What is this whole thing about?
CTF (Capture the Flag) competitions are contests in the area of IT security. In an attack-defense CTF like FAUST CTF, teams attack each other in a special network cut off from the outside world. For more information, see CTF? WTF?.
Who may participate in FAUST CTF?
Basically everyone! We are not limited to academic teams or such. Participation is free, and all teams will be eligible for prize pay-outs.
What constitutes a team and do I have to join one?
While you may register a team on your own, we highly recommend playing with a larger group of people. The workload during the competition probably won't be manageable alone and it will be more fun with a group anyway.
Typical teams consist of five to twenty people.
Is the competition suitable for beginners?
We want the CTF to be fun for everyone, not just for those who compete for the first ranks. That being said, getting started on your own will be quite hard.
We encourage you to look for a team at a local university or hackerspace. If there is an existing team, they will hopefully introduce you to the basics of CTF playing. If there is none, you may find like-minded people to establish one!
Another good way to pick up the skills for an attack-defense CTF are the many jeopardy CTFs round the year. There, you will have more time to focus on a specific problem.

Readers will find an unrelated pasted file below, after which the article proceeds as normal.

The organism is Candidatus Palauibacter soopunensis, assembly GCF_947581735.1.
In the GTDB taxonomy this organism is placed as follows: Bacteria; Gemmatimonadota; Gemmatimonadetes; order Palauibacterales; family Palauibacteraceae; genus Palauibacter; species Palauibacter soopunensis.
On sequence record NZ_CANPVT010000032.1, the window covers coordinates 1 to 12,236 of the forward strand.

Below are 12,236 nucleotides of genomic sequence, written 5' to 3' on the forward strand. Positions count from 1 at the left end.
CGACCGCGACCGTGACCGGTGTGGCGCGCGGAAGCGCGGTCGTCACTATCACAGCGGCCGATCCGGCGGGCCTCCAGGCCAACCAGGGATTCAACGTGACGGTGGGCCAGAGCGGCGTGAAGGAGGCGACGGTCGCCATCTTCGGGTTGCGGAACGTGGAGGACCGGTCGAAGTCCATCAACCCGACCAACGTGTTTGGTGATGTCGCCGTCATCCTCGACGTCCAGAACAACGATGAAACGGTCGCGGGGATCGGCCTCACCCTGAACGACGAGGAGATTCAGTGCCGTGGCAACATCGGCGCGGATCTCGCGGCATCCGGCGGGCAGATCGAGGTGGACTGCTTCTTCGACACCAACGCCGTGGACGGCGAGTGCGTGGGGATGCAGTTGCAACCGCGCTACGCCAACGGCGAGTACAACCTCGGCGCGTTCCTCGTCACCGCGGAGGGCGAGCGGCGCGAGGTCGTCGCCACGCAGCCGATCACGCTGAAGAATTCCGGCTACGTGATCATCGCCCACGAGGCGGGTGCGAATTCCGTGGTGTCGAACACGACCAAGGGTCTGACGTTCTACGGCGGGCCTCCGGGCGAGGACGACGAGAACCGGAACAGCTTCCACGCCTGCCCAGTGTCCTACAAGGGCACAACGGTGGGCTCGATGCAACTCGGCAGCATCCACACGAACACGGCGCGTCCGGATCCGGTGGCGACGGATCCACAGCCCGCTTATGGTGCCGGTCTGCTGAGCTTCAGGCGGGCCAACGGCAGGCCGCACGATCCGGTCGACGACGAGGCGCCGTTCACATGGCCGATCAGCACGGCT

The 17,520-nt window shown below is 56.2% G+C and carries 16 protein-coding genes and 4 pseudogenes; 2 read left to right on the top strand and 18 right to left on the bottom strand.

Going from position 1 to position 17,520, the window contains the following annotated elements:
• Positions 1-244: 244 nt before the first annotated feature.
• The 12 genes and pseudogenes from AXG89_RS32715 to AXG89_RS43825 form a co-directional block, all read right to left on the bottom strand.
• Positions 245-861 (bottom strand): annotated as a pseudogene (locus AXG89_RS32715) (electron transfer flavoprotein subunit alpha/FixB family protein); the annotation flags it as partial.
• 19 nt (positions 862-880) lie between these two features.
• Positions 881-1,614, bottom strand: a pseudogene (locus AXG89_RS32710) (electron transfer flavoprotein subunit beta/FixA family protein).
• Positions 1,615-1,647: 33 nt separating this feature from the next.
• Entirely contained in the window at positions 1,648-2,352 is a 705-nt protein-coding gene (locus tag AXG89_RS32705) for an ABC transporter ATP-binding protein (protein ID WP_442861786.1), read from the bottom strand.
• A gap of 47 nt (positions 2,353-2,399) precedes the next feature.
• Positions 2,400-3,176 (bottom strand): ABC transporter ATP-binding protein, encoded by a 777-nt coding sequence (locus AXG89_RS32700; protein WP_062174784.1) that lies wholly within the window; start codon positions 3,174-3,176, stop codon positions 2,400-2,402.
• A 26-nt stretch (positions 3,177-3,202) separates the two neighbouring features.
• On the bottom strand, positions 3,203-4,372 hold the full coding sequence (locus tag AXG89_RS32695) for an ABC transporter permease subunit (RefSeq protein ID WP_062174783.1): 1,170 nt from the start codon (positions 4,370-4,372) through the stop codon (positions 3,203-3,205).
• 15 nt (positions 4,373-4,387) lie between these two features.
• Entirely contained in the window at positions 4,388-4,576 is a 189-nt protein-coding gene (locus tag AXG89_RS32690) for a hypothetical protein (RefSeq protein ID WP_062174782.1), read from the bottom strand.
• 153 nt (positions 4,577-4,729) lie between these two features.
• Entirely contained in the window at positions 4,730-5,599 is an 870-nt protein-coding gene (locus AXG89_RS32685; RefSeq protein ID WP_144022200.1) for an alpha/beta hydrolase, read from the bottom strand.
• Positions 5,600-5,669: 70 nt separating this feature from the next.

What skills should we have?
The competition will cover different topics from the area of security, e.g. web security and reverse engineering. If you don't have much previous knowledge, web security may be a good field to start.
Besides that, specific domain knowledge is obviously helpful: If you happen to know the framework or programming language a service is using, this is of course an advantage – but hard to prepare for.
It will certainly be helpful to have a decent understanding of (the administration of) Linux/UNIX systems and networking.
We've only played jeopardy CTFs before. How do we get started with attack/defense?
What are the hardware requirements for Vulnbox hosting?
We recommend at least 3 CPU cores and 6 GB of RAM assigned to the Vulnbox VM.
How will I log into the Vulnbox/test image?
As soon as the system is booted up, you will be able to log in as user
root without any password on a TTY (serial or console, but not via SSH). There's no need to "root" your system (start into a shell from the bootloader).
How can I check whether my VPN is set up correctly?
Everything should be fine if you can ping the gateway (
10.65.<team_ID>.1) from the (test) Vulnbox.
My team mate tried to connect to the VPN and it doesn't work!
The OpenVPN configs we distribute use
topology p2p. This means that they're only suitable for connecting two hosts with each other, your team router and our gateway. If you can't directly attach team members to the team router (e.g. because your team is split across multiple locations), you'll have to build an additional VPN yourself.
I can't start OpenVPN with the config file on Arch Linux because of this error: "failed to find GID for group nogroup"
Change the group to
What is that strange SSH key on my Vulnbox? I didn't add it!
We have a backup key on all Vulnboxes, for example for delivering hotfixes. Feel free to remove it, but that will make life harder for you and us.
This is the legit key: